To start: It’s not a diet, it’s a lifestyle!

To lose weight you need more than the desire to do so.

Source:Google

Source:Google

It is necessary to commit and have a well thought out plan. This is a step-by-step guide to what you can do to get started.

Step 1: Commit yourself

Making the decision to lose weight, change your lifestyle and become healthier is a big step. Start by simply making a commitment to yourself. Many people are made easier to put their commitment into a written contract. This contract may include things like the amount of weight you want to lose, the date you are looking to lose it, the changes in diet you will make to adopt healthy eating habits, and a plan for regular physical activity.

It is also helpful to put the reasons why you want to lose weight. It may be that your family has a history of heart disease or because you want to see your children marry, or simply because you want to look better in your clothes. Put these motives in the eye as a daily reminder of your motives for change.

Source:Google

Source:Google

Step 2: Locate your reality

Check with your health care provider for weight, height, and weight-related risk factors. Ask for a follow-up appointment to monitor changes in your weight or health-related situations.

Keep a “food journal” for a few days, where you write down everything you eat. This journal allows you to be more aware of what you eat and when you do. Being aware of this you can avoid eating without thinking.

Then, analyze your current lifestyle. Identify obstacles that can hinder your weight loss efforts. For example, does your work schedule or travel prevent you from practicing enough physical activity? Do you tend to consume foods rich in sugars because that’s what you buy for your children? Do your co-workers often bring in sharing high-calorie foods like donuts? Think about what you can do to overcome these challenges.

Finally, think about aspects of your lifestyle that can help you lose weight. For example, is there an area near your work where you and your classmates can take a walk after lunch? Is there a place in your community, such as the YMCA, with sports facilities for you and day care services for your children?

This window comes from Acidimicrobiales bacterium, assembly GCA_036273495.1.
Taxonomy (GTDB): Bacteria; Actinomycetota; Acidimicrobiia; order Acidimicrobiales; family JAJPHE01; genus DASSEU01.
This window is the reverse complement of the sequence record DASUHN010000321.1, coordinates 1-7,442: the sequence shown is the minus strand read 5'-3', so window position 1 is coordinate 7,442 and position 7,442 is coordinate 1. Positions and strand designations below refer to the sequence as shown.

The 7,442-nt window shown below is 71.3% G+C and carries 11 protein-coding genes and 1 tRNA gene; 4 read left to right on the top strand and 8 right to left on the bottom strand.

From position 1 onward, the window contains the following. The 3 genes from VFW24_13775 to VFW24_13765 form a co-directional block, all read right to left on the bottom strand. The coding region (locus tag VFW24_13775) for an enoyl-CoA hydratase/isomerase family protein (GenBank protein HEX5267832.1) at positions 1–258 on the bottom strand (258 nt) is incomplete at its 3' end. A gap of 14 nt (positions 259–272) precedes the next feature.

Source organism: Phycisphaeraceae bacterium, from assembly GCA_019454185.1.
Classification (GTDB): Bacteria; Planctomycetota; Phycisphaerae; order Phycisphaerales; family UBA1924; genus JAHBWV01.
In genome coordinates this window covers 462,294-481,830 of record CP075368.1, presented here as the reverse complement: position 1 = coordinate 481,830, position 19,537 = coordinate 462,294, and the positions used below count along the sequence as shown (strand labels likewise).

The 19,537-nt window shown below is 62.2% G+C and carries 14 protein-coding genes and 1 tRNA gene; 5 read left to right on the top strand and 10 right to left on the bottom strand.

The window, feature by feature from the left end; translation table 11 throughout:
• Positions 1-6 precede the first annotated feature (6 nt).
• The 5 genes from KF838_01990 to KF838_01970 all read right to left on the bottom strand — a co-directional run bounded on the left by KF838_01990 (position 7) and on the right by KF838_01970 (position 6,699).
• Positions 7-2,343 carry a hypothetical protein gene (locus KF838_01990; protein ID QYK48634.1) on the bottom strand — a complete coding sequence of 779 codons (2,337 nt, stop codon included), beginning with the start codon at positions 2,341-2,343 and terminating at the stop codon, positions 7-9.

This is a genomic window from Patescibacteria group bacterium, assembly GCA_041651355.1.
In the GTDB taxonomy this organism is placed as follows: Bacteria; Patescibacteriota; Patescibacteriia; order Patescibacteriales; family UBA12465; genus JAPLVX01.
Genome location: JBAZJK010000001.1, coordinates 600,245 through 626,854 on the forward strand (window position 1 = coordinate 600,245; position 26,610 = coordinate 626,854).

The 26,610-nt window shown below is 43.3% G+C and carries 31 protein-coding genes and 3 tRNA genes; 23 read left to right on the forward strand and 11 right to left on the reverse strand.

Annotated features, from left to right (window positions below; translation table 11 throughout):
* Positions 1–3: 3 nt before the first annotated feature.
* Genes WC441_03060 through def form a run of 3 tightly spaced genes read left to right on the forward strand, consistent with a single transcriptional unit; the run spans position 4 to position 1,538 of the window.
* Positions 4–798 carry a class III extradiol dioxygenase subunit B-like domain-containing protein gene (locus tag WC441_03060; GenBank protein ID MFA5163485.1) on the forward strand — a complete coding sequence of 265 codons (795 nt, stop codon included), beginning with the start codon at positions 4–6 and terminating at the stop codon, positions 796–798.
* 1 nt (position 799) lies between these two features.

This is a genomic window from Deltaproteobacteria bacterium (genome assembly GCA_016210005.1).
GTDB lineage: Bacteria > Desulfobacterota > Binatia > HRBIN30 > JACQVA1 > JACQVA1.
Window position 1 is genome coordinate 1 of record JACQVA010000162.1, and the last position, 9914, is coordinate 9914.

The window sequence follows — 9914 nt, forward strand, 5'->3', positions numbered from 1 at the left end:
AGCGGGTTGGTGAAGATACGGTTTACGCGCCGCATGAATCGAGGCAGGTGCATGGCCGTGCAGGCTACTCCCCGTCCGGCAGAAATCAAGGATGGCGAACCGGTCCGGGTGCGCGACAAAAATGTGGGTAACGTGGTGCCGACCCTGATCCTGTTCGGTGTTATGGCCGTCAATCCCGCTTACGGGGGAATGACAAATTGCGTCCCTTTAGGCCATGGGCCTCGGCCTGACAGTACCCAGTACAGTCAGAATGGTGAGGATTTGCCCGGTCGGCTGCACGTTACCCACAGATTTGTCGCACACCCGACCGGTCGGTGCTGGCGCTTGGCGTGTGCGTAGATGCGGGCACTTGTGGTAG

Source:Google

Source:Google

Step 3: Set realistic goals

Set some short-term goals and reward your efforts throughout the process. If your long-term goal is to lose 40 pounds and control your high blood pressure, you can set short-term eating and physical activity goals such as starting breakfast, walking 15 minutes at night or eating salad or vegetables for dinner.

Concentrate on two or three goals at a time. The most effective goals are: Concrete realistic comprehensive (we are not perfect).

For example “getting more exercise” is not a concrete goal. But if he says “I’m going to walk 15 minutes, 3 days a week in the first week,” he’s setting a concrete and realistic goal for the first week.

Remember, small changes every day lead to great results in the long run. Also remember that realistic goals are attainable goals. By achieving day-to-day short-term goals, you feel good about your progress and are motivated to continue. Setting unrealistic goals, such as losing 20 pounds in 2 weeks, bring feelings of defeat and frustration.

Being realistic also means knowing that there may be setbacks. Setbacks occur when you leave the plan for any reason, such as when there are holidays, work longer hours, or go through another change in your life. When you experience a setback, try to resume your plan as soon as possible. Also take some time to think about what you would do differently if you faced a similar situation, to avoid setbacks.

Keep in mind that all people are different: what works for some, not others. Although your neighbor has lost weight with just running, it does not mean that running is the best option for you. Try to do various physical activities that you enjoy most and that are compatible with your life, such as walking, swimming, playing tennis or taking group exercise classes. You will find it easier to continue these long-term activities.

Source:Google

Source:Google

Step 4: Identify information and support resources

Picture of an elderly couple walking Seek the support of family and friends in your efforts to lose weight. You will find it easier to make lifestyle changes if you have people you can talk to and can support. Maybe you have co-workers or neighbors with similar goals and together you can share recipes and make a group exercise plan. You may also want to join a weight-loss support group or consult with a health professional, such as a certified dietitian.

Source:Google

Source:Google

Step 5: Keep track of your progress

Review the goals you set (in Step 3) and evaluate your progress on a regular basis. If you set the goal of walking every morning but find it difficult to do before going to work, consider changing your work schedule or try to walk at lunch or after work. Evaluate which parts of your plan work well and which need adjustments. Then re-write your goals and plan according to this assessment.

If you are achieving your goals consistently, continue to add goals to stay on the path to success.

Earn your achievements! Give value to your achievements and be proud of your progress. Use non-food prizes as incentives, such as giving yourself a bouquet of fresh flowers, hanging out with friends to go sport or take a soothing bath in the tub. Incentives keep motivation on your path to good health.

 

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